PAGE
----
Whatever women do, they must do twice as well as men to be thought
half as good.
Luckily, this is not difficult.
--Charlotte Wilton, Mayor of Ottawa, 1963
But is better the same as equal? Our corporate guy has a
co-worker with perhaps the best handle on whether gender still
makes a difference. This tech person has had a sex change operation
and became a woman. "They treat me like I had a lobotomy at the
same time," she says. (She has so far been too polite to tell them
that all the surgery was done on the other end.)
The flip side of that coin, of course, is not that women are
treated particularly badly but that men seem to get all the breaks.
Many of us in the United States remember a comedy skit on "Saturday
Night Live" years ago, where African American comedian Eddie Murphy
applied whiteface and then discovered that Caucasians do indeed
take care of their own. The sketch showed him entering a bank,
where the president winked conspiratorially before inviting him
into his private office where he handed him a huge sack of money.
Murphy then applied for a job and was immediately made vice
Women have always worried that when male executives get
together, they find creative ways to pick other males for the
promotions, if only because working with other men makes them feel
When we look at the CEOs of Fortune 500 companies, we see that
nine out of 10 are white males. Women still only make 75 cents
compared to each dollar a man makes, and much of the recent rise is
because men's wages have been declining, not that women's wages
have been going up.
A recent article on the CNN website notes that the number of
women pursuing careers in computer science has been dropping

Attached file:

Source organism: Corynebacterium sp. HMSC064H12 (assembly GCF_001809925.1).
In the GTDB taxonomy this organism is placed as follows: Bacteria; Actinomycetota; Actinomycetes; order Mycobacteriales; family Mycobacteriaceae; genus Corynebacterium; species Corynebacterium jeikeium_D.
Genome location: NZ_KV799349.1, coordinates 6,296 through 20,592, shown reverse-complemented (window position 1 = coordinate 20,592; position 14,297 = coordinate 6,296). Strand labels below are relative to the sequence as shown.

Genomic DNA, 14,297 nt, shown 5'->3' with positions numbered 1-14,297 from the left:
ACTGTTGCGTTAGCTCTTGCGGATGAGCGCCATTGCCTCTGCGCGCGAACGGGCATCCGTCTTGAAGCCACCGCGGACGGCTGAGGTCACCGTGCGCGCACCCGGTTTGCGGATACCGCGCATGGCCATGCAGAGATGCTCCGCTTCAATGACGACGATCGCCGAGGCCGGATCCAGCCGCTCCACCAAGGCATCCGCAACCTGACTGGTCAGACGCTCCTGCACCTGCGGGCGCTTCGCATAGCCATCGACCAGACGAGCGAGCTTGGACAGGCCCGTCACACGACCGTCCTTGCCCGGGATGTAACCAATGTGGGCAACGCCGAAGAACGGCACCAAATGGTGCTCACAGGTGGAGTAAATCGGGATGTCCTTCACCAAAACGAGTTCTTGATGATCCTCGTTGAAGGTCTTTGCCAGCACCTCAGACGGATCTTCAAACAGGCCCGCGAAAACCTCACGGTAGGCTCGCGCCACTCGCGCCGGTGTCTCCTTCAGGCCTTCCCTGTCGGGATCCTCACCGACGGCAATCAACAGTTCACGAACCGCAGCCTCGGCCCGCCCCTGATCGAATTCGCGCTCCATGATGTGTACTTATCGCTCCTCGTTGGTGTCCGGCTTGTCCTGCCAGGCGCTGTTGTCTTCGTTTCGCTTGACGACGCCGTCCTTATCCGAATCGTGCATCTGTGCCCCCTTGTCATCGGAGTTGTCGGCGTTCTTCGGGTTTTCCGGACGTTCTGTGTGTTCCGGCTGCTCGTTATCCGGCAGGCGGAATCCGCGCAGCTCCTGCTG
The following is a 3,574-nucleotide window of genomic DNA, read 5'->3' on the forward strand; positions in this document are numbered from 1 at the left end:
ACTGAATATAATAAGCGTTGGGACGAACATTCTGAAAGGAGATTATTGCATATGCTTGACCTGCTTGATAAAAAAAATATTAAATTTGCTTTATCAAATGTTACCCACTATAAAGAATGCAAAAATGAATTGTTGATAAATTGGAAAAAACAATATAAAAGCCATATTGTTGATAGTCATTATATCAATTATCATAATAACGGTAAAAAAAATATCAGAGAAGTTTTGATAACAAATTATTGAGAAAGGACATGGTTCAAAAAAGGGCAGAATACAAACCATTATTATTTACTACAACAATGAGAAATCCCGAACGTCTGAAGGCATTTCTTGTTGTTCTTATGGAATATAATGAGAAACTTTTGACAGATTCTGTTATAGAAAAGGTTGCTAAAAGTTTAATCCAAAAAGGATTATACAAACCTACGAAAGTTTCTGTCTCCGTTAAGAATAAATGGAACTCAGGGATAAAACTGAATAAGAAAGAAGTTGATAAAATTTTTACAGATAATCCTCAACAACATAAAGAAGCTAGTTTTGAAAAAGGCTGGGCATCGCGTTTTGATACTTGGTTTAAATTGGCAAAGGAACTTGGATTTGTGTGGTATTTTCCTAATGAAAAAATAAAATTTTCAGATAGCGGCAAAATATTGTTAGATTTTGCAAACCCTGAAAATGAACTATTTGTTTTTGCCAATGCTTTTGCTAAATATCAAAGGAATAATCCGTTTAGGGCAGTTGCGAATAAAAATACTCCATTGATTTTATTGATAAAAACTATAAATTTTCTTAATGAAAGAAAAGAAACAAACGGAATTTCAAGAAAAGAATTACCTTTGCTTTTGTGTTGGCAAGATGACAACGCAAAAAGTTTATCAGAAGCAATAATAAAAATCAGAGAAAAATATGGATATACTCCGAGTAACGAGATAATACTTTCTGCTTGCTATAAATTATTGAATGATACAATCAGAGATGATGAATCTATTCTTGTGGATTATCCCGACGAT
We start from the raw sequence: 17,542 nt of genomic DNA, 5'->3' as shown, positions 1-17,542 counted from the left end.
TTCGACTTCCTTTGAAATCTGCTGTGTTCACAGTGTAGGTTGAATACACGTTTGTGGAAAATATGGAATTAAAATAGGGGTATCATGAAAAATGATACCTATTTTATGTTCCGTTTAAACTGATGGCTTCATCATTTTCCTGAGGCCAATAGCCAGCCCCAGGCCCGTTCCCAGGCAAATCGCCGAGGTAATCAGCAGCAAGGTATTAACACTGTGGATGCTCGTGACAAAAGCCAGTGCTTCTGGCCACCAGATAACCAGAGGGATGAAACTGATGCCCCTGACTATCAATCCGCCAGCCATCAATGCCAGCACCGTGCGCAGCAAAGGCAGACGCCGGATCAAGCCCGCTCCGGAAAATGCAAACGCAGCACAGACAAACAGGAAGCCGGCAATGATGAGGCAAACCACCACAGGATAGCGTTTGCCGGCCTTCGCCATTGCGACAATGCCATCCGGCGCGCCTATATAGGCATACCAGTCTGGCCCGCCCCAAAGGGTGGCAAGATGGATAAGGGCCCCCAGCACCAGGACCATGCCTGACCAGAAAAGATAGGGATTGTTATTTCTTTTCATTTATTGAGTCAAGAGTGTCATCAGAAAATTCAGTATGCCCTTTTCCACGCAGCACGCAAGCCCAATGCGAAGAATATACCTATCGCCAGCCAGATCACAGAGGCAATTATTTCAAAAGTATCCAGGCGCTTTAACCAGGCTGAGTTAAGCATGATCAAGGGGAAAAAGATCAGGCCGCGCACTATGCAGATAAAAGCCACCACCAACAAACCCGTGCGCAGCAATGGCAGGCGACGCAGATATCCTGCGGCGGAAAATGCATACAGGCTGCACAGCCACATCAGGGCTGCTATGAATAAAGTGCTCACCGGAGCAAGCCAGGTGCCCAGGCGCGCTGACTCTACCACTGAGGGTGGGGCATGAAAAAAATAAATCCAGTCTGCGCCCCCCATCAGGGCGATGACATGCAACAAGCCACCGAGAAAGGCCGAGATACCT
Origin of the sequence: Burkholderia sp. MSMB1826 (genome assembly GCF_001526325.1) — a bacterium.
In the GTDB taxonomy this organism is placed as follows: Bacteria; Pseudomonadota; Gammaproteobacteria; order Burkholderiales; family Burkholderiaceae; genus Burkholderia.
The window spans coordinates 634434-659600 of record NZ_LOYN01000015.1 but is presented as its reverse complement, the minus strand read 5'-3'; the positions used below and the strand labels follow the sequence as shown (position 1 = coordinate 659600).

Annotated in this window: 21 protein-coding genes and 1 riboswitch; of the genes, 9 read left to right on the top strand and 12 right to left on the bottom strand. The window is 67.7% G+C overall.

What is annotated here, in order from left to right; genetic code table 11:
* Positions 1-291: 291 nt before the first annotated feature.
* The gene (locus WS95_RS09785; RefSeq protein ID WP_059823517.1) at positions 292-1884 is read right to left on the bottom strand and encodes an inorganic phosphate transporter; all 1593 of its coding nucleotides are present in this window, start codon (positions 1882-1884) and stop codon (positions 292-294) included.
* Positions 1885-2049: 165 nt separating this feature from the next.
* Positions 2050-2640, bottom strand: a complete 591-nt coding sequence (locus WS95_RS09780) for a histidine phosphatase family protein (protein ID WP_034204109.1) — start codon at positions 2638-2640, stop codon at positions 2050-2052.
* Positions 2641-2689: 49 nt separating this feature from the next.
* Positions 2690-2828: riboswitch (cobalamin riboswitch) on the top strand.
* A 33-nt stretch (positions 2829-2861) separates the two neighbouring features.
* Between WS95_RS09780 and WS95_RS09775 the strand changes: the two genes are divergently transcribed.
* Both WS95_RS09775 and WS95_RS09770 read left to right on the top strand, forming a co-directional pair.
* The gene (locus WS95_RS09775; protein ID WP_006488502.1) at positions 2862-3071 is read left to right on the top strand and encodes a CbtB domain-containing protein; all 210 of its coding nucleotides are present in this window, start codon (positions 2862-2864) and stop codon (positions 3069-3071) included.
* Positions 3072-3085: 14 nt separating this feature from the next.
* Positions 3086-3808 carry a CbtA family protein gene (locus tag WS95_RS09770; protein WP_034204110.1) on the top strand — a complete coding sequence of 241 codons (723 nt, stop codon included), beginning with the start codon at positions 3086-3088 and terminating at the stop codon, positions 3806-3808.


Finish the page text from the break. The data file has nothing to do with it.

steadily for 17 years. According to the American Association of
University women, 40% of degrees in computer science and
engineering were earned by women in the early 1980s, down to 28%
We see the success stories, but they are the exceptions that
prove the rule. How many more times can we honor the head of
Calypso and Dr. Anita Borg? Trotting out the same handful of women
on the web affirms that we are the digital equivalent of the
opera-singing dog -- it isn't that we sing well that makes us
notable but the fact we can sing at all.
"I am of the mind that we should give up on the guys," says a
noted woman designer and author. "We have spent 40 years telling
them what we want and asking them to share. Let's face it - they
are not going to do so willingly." She says that it is time for us
women to take what we want.
"If the best women cannot get jobs as programmers because
'everyone knows that women are not good at that detail stuff,' then
we will start our own programming businesses and hire all that
top-notch talent for ourselves."
Yet is equality only about ensuring that women gobble up at
least half the total pie?
Some of us firsties who grew up in the era when job listings in
the newspaper were divided into Help Wanted-Male and Help
Wanted-Female remember arguing that women and men were identical
and that progress should be defined in terms of numerical equity -
half the top slots, half the business owners, identical
As the women's movement matured, it became clear that women and
men are different and that women bring special strengths and skills
to the world of work. Yes, there are still more differences within
a sex than between them. Yet the more we learn about brain
chemistry, the more we see that gender influences how we think, and
that women typically exhibit superior communication and
Many of us have also wrestled with issues of the so-called Mommy
track. Studies showed that when women have children, they not only
take time off to have their babies, but they often want to scale
back long hours at work to spend more time with their kids. And
doing so often derails them from the fast track for promotions.